Tom Wilson, CEO of Allstate, the insurance giant, believes an iconic element of the national character is doomed. “Americans’ love affair with the car is going to go away,” he told an audience of executives at Fortune’s Brainstorm Tech dinner on the sidelines of the Consumer Electronics Show in Las Vegas on Monday evening.
Wilson’s view, which he shared over a dinner of halibut and filet mignon at Picasso, a restaurant in the Bellagio hotel, is that the present-day automative system is fatally inefficient. There is “$4 trillion tied up in hardware called cars today,” he said.
For all this investment, few vehicles ever reach anywhere near their full potential. “70% of the time there’s one person in a car with four seats,” Wilson said, bemoaning the underutilization.
It’s this waste—and all its associated costs—that will lead Americans to ditch their four-wheeled fancy. In Wilson’s mind, the outcome is inevitable.
“If it were a manufacturing plant you would shut it down today,” Wilson said of the automotive industry. He added: “We pay too much money moving people around.”
Scott Corwin, who heads Deloitte Consulting’s mobility unit, expanded on Wilson’s remarks. We’re witnessing the “disintermediation of a value chain that goes back to the time of Henry Ford,” he said.
Corwin described how a wave of disruption began to take hold as early as 2000 with the inception of Zipcar, which pitched consumers on the fractional ownership of vehicles. The approach paved the way for future innovations from ride-hailing services such as Uber and Lyft, to shared bicycles and electric scooters, to on-demand buses, and more.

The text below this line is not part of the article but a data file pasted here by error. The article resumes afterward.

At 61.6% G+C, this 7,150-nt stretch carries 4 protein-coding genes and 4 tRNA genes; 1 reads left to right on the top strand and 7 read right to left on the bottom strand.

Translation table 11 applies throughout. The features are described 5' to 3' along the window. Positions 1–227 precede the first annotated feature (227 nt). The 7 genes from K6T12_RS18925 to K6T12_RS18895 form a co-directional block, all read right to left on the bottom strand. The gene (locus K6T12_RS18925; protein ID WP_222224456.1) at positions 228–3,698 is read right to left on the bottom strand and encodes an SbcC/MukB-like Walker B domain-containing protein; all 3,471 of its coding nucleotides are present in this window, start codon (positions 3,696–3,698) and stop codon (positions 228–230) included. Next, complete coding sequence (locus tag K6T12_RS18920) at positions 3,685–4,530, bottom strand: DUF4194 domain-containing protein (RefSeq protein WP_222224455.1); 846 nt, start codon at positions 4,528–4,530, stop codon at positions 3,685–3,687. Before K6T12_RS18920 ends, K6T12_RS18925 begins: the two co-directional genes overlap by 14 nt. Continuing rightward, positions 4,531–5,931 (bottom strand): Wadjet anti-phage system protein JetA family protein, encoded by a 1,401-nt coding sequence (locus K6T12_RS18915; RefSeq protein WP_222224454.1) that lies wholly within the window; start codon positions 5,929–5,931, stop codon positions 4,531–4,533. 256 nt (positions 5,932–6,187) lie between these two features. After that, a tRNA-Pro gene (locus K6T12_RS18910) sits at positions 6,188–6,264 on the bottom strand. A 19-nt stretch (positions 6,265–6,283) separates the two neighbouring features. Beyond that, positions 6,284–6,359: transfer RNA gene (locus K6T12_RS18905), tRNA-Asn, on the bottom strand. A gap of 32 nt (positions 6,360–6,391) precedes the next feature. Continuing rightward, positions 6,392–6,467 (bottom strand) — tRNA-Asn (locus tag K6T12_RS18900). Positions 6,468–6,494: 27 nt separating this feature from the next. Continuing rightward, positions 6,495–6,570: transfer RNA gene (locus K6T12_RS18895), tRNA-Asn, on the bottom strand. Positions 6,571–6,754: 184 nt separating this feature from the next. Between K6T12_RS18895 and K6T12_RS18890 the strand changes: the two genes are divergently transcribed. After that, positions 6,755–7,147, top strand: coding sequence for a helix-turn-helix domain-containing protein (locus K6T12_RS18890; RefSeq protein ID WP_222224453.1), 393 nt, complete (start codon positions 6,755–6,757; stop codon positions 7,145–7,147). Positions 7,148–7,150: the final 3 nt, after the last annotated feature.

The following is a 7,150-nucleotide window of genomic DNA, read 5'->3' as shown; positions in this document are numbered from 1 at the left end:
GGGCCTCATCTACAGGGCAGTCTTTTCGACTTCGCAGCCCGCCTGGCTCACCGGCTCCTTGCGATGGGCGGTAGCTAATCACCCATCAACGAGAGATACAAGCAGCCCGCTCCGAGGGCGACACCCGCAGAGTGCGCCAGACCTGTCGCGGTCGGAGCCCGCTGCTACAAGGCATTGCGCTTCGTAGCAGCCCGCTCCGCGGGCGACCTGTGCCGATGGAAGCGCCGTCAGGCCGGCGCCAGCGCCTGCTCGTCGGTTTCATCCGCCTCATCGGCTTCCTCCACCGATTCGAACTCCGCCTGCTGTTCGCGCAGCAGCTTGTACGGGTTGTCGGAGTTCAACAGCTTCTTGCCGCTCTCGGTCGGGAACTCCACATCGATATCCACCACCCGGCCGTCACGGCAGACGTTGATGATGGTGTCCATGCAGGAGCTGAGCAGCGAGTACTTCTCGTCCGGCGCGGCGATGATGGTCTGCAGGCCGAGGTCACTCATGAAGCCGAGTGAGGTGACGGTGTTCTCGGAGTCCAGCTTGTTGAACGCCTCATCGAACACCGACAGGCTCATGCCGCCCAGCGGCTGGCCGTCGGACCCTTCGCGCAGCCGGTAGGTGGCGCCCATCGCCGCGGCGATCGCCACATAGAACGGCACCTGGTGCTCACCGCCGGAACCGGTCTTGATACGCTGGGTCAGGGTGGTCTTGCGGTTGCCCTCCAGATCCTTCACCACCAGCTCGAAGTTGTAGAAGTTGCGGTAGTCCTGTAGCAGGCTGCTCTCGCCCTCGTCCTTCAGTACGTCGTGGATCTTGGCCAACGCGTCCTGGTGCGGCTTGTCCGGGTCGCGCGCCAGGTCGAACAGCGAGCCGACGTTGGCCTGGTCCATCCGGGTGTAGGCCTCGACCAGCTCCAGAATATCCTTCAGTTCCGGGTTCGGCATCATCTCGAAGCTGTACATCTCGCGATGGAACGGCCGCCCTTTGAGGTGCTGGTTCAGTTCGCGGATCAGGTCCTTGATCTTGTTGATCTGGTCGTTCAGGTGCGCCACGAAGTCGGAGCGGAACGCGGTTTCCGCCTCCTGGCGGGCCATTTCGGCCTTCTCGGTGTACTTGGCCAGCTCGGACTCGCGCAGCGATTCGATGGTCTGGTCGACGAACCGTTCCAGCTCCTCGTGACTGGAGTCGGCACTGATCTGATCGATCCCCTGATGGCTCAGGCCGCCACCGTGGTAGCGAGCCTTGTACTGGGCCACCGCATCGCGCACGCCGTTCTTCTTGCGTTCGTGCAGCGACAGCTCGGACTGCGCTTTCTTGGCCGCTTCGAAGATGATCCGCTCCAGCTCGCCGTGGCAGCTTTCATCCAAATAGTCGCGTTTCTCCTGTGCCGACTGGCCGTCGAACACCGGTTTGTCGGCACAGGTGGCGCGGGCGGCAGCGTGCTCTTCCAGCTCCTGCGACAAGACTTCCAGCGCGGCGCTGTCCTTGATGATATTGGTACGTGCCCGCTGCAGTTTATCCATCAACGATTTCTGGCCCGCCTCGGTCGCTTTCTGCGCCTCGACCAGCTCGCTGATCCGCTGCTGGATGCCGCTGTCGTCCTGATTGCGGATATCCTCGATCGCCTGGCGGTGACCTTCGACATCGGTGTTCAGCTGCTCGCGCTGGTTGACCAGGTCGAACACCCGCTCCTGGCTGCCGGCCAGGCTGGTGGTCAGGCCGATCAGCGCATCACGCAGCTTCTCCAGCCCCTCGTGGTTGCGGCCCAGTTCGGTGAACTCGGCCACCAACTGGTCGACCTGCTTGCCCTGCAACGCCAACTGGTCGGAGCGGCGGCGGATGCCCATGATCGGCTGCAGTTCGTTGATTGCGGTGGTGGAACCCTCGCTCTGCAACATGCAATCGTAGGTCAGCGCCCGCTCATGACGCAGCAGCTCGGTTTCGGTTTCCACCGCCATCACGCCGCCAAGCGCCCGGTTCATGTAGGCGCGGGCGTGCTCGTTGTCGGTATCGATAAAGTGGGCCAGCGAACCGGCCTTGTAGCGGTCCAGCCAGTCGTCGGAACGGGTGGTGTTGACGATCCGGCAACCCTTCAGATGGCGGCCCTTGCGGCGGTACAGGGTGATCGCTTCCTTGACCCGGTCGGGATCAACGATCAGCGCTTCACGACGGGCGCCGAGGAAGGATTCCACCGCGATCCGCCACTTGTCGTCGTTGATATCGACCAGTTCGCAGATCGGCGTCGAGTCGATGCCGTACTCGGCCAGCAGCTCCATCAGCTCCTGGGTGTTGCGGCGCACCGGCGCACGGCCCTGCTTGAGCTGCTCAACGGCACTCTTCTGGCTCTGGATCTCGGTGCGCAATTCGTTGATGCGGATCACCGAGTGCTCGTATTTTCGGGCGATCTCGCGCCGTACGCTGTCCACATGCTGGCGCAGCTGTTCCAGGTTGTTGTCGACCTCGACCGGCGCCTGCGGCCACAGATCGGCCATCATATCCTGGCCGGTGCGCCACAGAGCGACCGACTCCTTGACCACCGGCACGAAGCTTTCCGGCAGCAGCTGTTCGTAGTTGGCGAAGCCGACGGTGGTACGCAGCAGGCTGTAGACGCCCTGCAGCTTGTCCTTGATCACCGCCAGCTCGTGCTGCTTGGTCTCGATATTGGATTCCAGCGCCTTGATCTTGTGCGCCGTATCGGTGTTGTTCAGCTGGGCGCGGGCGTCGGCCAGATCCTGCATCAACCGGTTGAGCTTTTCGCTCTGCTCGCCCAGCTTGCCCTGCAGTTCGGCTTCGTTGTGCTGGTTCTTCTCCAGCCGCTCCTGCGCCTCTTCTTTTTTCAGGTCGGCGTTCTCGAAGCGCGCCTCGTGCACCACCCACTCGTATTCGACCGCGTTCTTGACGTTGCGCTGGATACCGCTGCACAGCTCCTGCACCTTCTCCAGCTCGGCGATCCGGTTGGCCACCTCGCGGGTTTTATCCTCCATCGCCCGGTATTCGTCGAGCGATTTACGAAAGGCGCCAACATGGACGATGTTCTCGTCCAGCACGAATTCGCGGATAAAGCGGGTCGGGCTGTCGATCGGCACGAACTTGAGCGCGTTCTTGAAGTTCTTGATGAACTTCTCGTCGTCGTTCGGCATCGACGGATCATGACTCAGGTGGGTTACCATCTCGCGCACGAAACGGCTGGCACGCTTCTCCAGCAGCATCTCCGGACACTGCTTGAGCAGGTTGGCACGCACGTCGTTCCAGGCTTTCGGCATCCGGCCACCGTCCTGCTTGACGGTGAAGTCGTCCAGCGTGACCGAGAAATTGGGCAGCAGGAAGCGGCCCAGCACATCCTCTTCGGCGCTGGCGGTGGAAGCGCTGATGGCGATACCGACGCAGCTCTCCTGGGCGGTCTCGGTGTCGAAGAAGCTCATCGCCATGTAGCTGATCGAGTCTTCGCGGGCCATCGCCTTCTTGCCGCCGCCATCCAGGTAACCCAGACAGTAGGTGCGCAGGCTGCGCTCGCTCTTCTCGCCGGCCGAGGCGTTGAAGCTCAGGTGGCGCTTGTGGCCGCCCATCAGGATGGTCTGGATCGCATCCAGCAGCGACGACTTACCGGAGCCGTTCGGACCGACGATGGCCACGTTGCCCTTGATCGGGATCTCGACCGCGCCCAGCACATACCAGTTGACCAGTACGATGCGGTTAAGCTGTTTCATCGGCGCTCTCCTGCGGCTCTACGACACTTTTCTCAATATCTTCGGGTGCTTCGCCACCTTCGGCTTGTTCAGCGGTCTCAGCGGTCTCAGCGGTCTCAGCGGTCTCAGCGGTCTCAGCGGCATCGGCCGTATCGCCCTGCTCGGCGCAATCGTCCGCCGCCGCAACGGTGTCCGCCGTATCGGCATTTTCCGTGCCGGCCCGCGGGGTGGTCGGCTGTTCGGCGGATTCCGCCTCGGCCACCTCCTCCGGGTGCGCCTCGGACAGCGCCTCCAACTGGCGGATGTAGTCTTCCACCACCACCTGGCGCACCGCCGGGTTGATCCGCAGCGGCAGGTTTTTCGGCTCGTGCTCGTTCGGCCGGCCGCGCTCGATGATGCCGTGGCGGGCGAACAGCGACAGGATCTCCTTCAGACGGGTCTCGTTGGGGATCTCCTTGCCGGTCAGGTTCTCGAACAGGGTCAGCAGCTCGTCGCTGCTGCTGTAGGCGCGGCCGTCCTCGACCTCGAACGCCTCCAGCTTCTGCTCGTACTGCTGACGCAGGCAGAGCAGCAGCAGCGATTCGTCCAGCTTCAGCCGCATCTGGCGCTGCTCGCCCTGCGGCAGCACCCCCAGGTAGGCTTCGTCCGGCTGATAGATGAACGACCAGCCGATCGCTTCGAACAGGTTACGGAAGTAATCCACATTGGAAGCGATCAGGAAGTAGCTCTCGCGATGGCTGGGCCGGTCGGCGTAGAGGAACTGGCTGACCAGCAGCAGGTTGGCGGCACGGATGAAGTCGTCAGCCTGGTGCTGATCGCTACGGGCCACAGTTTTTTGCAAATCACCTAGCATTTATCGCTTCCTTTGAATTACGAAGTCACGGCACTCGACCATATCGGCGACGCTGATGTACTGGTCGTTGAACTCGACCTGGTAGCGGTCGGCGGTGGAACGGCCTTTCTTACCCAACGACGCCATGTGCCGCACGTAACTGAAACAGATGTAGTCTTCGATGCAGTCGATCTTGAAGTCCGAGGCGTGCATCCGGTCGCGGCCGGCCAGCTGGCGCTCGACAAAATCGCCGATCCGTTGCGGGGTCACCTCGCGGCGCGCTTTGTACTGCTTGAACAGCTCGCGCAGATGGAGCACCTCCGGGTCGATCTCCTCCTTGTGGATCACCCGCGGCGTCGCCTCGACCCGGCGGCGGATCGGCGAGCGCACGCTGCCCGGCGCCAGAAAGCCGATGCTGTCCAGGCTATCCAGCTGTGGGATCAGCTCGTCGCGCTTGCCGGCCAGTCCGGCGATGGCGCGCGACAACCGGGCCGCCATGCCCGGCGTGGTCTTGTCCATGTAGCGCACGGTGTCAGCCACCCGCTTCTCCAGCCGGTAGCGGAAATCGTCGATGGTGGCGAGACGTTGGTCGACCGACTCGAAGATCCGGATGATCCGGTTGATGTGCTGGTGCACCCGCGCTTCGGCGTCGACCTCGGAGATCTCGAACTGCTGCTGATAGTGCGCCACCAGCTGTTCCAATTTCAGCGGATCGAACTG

“The adoption rates of these things are extraordinary,” Corwin said. “People are voting with their feet saying they want different forms of mobility.”
Such enthusiasm on the part of consumers has created major openings for nimble businesses. Personal transportation is, Wilson asserted, “the single biggest economic opportunity in America today.”
Karen Francis, another participant on the panel who invests in and advises various mobility-focused companies, cautioned that the transformation of the automotive industry into a so-called mobility industry will not happen overnight. “It will be messy,” the alumnus of Ford and General Motors said.
“It’s not going to be a situation where the technology is going to be perfected and then—poof—it’s going to plug into the car,” Francis said. It’s going to take lots of work to integrate everything, she said, from infrastructure to energy grid to vehicles and other devices.
But even if the path is slow, unpredictable, and complex, the impact will be profound, Francis projected. The impending upheaval will be, she said, “one of the fundamental, structural societal changes in our lifetime.”
“This whole system is going to change dramatically over the next 15 years,” Wilson agreed.
He added, optimistically: “Don’t know how, but it’s going to be better and cheaper.”